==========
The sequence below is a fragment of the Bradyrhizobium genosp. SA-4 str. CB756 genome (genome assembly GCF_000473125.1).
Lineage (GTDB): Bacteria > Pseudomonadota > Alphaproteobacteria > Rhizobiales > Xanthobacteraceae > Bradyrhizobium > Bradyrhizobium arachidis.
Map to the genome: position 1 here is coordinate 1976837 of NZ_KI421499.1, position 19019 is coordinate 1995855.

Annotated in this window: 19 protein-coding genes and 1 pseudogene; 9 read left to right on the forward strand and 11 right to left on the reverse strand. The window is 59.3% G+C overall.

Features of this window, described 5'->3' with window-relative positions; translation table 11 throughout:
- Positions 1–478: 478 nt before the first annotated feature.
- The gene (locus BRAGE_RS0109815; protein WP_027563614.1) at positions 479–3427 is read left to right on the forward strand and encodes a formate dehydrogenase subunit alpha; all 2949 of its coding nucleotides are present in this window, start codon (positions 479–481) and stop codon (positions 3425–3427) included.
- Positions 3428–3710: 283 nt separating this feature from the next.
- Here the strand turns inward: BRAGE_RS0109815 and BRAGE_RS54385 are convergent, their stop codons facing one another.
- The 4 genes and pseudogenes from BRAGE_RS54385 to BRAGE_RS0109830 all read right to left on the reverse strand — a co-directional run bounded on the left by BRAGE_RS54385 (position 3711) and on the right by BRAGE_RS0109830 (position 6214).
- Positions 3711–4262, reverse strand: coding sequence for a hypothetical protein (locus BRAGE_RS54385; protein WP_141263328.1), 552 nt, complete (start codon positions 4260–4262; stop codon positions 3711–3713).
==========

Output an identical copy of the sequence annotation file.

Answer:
The sequence below is a fragment of the Bradyrhizobium genosp. SA-4 str. CB756 genome (genome assembly GCF_000473125.1).
Lineage (GTDB): Bacteria > Pseudomonadota > Alphaproteobacteria > Rhizobiales > Xanthobacteraceae > Bradyrhizobium > Bradyrhizobium arachidis.
Map to the genome: position 1 here is coordinate 1976837 of NZ_KI421499.1, position 19019 is coordinate 1995855.

Annotated in this window: 19 protein-coding genes and 1 pseudogene; 9 read left to right on the forward strand and 11 right to left on the reverse strand. The window is 59.3% G+C overall.

Features of this window, described 5'->3' with window-relative positions; translation table 11 throughout:
- Positions 1–478: 478 nt before the first annotated feature.
- The gene (locus BRAGE_RS0109815; protein WP_027563614.1) at positions 479–3427 is read left to right on the forward strand and encodes a formate dehydrogenase subunit alpha; all 2949 of its coding nucleotides are present in this window, start codon (positions 479–481) and stop codon (positions 3425–3427) included.
- Positions 3428–3710: 283 nt separating this feature from the next.
- Here the strand turns inward: BRAGE_RS0109815 and BRAGE_RS54385 are convergent, their stop codons facing one another.
- The 4 genes and pseudogenes from BRAGE_RS54385 to BRAGE_RS0109830 all read right to left on the reverse strand — a co-directional run bounded on the left by BRAGE_RS54385 (position 3711) and on the right by BRAGE_RS0109830 (position 6214).
- Positions 3711–4262, reverse strand: coding sequence for a hypothetical protein (locus BRAGE_RS54385; protein WP_141263328.1), 552 nt, complete (start codon positions 4260–4262; stop codon positions 3711–3713).